REVIEW: ‘The Trees,’ by Percival Everett

Trees, when left undisturbed, usually enjoy a long lifespan. Imagine if trees in the United States, especially in the south, could speak. Many could tell us about something sinister that they – literally – have been entangled in for decades. That something is lynching.

Percival Everett, whose Telephone (2020) was a finalist for the Pulitzer Prize for Fiction, has managed to write a fast-paced and hilarious novel on a somber subject that lacks treatment. “The Trees” gives us the zombie-like return to life and the search for revenge from people who have been lynched.

Significantly, despite the skewers of everyone from rural whites in the south to Donald Trump, “The Trees” is never lightly about those felled by racist violence. “The horror that was lynched was called life by Black America,” the omniscient narrator reminds us.

Not all lynch victims were hanged. Take Emmett Till, the 14-year-old black boy from Chicago who allegedly whistled at a white woman while visiting Money, Mississippi. As a punishment, the woman’s husband and half-brother tortured Till to death.

That was in 1955 – but maybe the story doesn’t end there. The two separate murders that “The Trees” begins with take place in contemporary Money. The victims are the sons of Till’s murderers. As one local put it in relation to Till, “They say he’s coming back for revenge. I think he got it.”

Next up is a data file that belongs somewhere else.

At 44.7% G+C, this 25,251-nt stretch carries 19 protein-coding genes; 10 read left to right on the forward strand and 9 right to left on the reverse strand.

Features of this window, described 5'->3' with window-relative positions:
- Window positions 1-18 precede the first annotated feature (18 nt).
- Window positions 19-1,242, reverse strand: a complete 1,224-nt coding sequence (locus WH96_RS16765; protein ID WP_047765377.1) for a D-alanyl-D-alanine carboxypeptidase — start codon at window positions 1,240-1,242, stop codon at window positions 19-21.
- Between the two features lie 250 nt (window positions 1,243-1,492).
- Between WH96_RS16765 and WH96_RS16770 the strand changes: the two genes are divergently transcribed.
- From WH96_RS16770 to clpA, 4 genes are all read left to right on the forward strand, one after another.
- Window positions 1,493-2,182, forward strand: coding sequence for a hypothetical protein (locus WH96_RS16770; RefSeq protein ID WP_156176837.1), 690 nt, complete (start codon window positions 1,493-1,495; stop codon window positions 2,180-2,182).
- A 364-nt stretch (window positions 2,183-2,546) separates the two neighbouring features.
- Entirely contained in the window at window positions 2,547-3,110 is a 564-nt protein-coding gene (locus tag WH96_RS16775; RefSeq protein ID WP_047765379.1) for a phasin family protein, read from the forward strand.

“The Trees” is an ensemble piece, but certain characters are more prominent than others. Ed Morgan and Jim Davis are the two funny (black) detectives from the Mississippi Bureau of Investigation who were dispatched from Hattiesburg to tackle the Money Murders case. They are reminiscent of Coffin Ed Johnson and Grave Digger Jones from the Harlem Detectives novels by Chester Himes – but are much less violent. When the FBI suspects hate crimes becomes involved, Morgan and Davis are escorted by die-hard special agent Herberta Hind, a black woman whose parents were once considered “persons of interest” by her current employer.

And then the gruesome murders of white men spread beyond Mississippi. This attempt by Everett to legitimize all victims of lynching in America, rather than restricting himself to a single historical (or fictionalized) example, eventually becomes the main flaw of the novel. In fact, “The Trees” becomes more and more diffuse as the story progresses.

Furthermore, the zombie-like avenger’s practice of punishing the innocent descendants of those who have committed racial atrocities is logically problematic and morally reprehensible.

However, if we interpret “The Trees” as a warning fairy tale, the question of perceived inherited guilt becomes less of a dispute. Perhaps Everett is warning his readers and compatriots: Seize the opportunity this historic moment of race reckoning presents to contemplate steadfastly one of the great scourges of the American experiment.

And pay a modest price for it. After all, it’s better to have an overturned Confederate statue or two now than a violent social explosion, full of death and destruction, later.

Rayyan Al-Shawaf is a writer and book critic based in Malta.

The trees

By: Percival Everett.

Publisher: Graywolf Press, 308 pages, $ 16.

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